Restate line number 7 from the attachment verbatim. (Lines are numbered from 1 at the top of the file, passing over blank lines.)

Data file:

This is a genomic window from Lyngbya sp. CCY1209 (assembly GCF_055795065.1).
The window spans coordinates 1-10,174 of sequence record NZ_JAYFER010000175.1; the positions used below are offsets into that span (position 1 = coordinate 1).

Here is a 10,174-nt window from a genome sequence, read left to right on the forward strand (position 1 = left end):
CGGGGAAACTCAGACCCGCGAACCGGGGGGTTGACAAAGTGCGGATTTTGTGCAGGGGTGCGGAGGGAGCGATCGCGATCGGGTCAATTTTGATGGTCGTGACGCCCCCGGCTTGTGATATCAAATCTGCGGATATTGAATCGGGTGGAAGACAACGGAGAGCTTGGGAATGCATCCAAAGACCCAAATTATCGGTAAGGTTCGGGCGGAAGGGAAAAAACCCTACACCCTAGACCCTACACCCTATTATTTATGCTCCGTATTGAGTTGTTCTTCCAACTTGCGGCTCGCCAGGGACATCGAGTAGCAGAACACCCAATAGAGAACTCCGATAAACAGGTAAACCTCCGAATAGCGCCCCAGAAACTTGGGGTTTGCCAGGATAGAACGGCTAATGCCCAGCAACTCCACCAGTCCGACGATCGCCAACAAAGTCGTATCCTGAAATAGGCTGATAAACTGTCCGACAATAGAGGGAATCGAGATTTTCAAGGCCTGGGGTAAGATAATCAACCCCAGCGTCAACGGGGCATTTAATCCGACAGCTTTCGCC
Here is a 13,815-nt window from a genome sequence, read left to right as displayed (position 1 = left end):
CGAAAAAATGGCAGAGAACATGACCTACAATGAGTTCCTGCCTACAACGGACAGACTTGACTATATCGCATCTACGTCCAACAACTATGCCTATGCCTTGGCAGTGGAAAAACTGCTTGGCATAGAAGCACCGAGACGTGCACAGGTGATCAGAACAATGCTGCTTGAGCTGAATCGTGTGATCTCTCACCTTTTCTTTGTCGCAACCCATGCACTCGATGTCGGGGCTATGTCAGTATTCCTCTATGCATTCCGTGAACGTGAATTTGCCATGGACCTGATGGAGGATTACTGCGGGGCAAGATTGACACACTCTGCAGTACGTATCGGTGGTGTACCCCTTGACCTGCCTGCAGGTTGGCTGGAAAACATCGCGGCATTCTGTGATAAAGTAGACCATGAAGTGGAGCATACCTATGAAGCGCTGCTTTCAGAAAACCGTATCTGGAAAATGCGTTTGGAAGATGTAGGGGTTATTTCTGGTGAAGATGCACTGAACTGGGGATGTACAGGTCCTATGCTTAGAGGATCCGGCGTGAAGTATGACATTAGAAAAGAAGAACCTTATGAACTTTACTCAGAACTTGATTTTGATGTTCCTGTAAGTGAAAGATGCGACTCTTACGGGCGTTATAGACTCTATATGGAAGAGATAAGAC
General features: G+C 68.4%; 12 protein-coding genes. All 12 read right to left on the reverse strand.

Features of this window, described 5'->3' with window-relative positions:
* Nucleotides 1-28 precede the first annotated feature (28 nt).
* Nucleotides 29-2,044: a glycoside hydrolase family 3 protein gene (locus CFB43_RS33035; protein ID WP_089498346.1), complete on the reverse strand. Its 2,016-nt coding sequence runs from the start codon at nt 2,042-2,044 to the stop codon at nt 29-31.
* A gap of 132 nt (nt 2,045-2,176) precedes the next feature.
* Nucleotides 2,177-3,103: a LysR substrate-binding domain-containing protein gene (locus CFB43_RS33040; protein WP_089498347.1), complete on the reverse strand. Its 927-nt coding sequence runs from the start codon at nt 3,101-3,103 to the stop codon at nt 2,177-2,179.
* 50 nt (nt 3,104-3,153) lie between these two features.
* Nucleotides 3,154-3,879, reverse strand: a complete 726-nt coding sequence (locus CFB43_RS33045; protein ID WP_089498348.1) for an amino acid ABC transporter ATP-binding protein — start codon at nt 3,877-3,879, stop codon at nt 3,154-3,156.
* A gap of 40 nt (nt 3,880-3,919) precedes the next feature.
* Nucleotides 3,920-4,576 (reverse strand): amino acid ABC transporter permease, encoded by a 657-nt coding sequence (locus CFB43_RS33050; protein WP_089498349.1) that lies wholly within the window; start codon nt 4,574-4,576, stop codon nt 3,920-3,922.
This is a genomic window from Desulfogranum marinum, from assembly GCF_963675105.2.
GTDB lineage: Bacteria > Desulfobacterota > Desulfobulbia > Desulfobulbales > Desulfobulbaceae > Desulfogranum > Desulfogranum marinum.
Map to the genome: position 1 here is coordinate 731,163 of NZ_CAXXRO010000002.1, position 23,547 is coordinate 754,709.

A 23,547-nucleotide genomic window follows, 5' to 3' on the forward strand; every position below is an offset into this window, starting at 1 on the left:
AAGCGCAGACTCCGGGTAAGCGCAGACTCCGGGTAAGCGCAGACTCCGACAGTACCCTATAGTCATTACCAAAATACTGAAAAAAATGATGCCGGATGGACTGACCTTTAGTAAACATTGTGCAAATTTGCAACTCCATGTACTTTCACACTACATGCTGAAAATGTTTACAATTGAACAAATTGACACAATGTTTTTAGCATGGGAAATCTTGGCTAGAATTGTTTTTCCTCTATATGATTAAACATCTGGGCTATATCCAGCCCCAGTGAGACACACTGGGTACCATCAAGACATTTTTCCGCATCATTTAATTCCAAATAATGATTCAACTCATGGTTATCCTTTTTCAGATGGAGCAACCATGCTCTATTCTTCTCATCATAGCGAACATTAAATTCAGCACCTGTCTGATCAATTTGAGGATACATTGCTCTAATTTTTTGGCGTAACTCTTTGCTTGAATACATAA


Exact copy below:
General features: G+C 68.4%; 12 protein-coding genes. All 12 read right to left on the reverse strand.